11 November 2020

SUBJECT(S): Calls for changes to the National Anthem; Joel Fitzgibbon resigns from the Labor ministry; Allan Tudge and Christian Porter’s sexual indiscretions in Liberal party; State of Origin Round 2.

ALLY LANGDON, HOST: We are “one” and free. That is the suggested change to our national anthem, building significant support, removing the current words, “young and free” which is seen to ignore Indigenous heritage. Let’s discuss this now with Northern Territory Labor Senator, Malarndirri McCarthy and Queensland Nationals Senator, Matt Canavan. Good morning to both of you. Malarndirri, what do you think?
MALARNDIRRI MCCARTHY, SENATOR FOR THE NORTHERN TERRITORY: Good morning. Well, like I said the last time I was with you guys, Ally, we certainly need to have a look at the anthem, as a whole. I mean I mentioned Judith Durham and Kutcha Edwards, and they actually changed a lot of the words in the anthem but did keep most of the anthem. I know that the Premier of NSW is just talking about one line. Can I just say that this the beginning of an important discussion across the country. I think it’s wonderful that the Premier’s coming out and suggesting these things.
LANGDON: Matt, the truth is, our national anthem does create division in this country. The NSW Premier is on board, as Malarndirri just pointed out, is it time for change?
MATT CANAVAN, QUEENSLAND NATIONALS SENATOR: Look, I don’t like this particular change that’s being proposed because I think it unfairly seeks to tarnish our ancestors. I mean, our country, our nation’s not just about the people that live today, it’s also recognising that we benefit from the sacrifices and efforts of others in the past. Now, I don’t think the writers of this anthem when they say “young” are intending any type of offence here. We are young nation. We have old civilisations and we have a rich history over tens of thousands of years, but we are a young country, as a country, as a concept of Australia, and that’s something important to recognise as well.  So, I just think it’s another example of people taking offence when there was no offence intended, and that’s an unfortunate tarnishing of our forefathers and foremothers.
LANGDON: I think it’s that exact argument which upsets a lot of people.
MCCARTHY: No, no, Matt it’s not. Seriously it’s not.
CANAVAN: But I don’t think, those people were never trying to be, they weren’t trying to be racist in any way, Malarndirri. We are a young country, we are a young nation. As the concept of a nation, we are young, so what’s wrong with that?
LANGDON: Malarndirri.
MCCARTHY: This is also about change, it’s about an opportunity for our country to recreate and walk together as First Nations people and non-Indigenous Australians. We’ve got people who’ve come from all over the place and yet we still treat them– like look at our refugees, people who are on Manus island, in our detention centres, on Christmas Island and other places. Come on Matt, this is actually a really good opportunity for our country to go look, let’s have a look at our future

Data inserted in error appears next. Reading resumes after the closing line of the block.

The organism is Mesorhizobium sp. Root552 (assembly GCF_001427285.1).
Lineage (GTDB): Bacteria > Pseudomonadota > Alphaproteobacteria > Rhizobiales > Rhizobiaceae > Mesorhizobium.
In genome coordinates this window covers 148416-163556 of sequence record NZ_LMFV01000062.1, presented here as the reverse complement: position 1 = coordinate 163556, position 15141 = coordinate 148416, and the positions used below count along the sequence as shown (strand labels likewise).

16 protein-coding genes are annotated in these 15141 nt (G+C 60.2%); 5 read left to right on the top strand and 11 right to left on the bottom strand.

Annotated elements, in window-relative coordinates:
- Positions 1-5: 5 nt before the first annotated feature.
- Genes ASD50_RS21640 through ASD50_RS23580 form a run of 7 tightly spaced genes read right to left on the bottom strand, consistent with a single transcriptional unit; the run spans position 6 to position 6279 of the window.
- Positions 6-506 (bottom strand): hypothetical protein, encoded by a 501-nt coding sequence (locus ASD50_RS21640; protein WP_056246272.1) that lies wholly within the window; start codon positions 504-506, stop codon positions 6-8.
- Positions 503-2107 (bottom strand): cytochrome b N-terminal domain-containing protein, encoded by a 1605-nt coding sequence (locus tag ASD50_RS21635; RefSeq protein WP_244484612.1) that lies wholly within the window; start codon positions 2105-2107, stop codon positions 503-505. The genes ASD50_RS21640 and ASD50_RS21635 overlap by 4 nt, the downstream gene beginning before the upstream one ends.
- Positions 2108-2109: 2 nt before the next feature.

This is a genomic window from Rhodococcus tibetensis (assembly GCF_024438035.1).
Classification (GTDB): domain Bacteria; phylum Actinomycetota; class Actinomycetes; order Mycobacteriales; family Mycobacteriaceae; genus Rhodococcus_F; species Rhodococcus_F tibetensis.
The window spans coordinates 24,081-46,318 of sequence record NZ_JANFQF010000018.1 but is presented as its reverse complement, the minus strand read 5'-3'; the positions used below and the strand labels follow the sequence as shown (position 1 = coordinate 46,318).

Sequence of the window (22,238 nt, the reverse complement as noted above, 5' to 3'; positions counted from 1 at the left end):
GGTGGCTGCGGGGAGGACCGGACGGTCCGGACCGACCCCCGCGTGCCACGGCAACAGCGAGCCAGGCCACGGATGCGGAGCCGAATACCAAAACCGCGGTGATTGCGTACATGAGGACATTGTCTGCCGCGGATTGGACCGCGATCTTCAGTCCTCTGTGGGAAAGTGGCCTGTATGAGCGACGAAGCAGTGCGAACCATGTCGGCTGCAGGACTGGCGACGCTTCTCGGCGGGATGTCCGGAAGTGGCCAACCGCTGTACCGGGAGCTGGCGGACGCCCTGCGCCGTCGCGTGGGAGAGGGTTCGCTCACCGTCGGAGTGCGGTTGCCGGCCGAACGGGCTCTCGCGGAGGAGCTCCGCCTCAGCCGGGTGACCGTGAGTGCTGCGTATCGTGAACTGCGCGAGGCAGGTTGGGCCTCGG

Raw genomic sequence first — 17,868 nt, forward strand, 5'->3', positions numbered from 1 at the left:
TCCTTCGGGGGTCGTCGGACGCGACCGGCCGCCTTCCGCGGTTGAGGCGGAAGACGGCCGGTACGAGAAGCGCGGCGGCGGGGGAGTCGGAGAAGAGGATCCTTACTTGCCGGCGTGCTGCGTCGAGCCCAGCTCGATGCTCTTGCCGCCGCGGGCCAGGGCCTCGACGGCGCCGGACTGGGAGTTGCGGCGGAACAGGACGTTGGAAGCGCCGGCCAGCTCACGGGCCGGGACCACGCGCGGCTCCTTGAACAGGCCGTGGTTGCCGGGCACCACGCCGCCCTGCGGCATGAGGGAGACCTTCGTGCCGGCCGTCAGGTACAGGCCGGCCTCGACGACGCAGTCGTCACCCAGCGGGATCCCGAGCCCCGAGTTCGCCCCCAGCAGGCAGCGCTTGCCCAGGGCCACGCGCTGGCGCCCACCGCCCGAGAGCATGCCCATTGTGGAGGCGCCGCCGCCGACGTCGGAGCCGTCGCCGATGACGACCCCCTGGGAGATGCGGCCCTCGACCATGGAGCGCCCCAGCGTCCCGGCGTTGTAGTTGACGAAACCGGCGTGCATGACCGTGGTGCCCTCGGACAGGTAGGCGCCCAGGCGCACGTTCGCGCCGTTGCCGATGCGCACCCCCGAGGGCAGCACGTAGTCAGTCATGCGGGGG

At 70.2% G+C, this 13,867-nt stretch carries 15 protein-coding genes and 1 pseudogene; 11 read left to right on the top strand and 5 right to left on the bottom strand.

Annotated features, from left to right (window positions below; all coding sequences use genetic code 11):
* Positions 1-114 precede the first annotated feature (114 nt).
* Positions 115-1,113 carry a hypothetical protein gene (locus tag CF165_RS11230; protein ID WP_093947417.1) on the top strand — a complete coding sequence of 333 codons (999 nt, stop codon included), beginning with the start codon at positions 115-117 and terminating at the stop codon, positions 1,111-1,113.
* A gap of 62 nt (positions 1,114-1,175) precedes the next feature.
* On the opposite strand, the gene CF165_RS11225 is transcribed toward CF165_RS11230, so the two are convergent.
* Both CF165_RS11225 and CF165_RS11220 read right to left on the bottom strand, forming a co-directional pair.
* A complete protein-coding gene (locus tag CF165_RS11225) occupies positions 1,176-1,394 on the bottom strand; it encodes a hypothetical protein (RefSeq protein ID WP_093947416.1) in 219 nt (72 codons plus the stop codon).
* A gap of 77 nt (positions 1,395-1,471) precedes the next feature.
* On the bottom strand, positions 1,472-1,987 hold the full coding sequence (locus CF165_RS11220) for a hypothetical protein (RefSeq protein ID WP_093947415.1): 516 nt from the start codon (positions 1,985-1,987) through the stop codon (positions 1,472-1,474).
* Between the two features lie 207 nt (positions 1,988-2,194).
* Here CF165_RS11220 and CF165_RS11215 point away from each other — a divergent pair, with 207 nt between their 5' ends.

LANGDON: Ok, Matt.
CANAVAN: This is the problem. I mean you just raised in there that we’ve got to change the anthem because we don’t treat refugees well enough. That is an absolute rubbish. We’re one of the most generous--
MCCARTHY: Let’s have a discussion, that’s what I’m saying. 
CANAVAN: Yeah ok.
MCCARTHY: And that’s what the start of this is, Matt.
CANAVAN: Well that’s why I’m concerned about these changes because they’ve been pushed for another agenda which is about trying to tarnish what Australia is, and I think we’re a great country and I think we treat refugees better than almost any other country in the world. Yes, we have strong borders but we also take more refugees than almost any other nation in the world, and we should be proud of that. And I don’t like these sort of changes pushed by people who have another agenda who try to somehow tarnish our reputation as one of the greatest countries in the world.
MCCARTHY: Well that’s really sad, Matt.
LANGDON: Well here’s my view on this one. That there are so many people who are upset by the words “young and free” in the anthem. You’re changing one word. If we change one word from “young” to “one”, it’s probably not going to hurt your life., or make any difference to your life, Matt.
CANAVAN: It never ends there Ally.
LANGDON: No, it will make no difference to your life and it could make a difference to a lot of others. But anyway, it’s why this debate continues. I want to talk about something else this morning because there is pressure building on your leader Malarndirri, Anthony Albanese this morning, after a blistering row in Shadow Cabinet with departing front bencher Joel Fitzgibbon over climate policy and losing touch with blue collar workers. Malarndirri, it’s a dangerous time for Albo right now.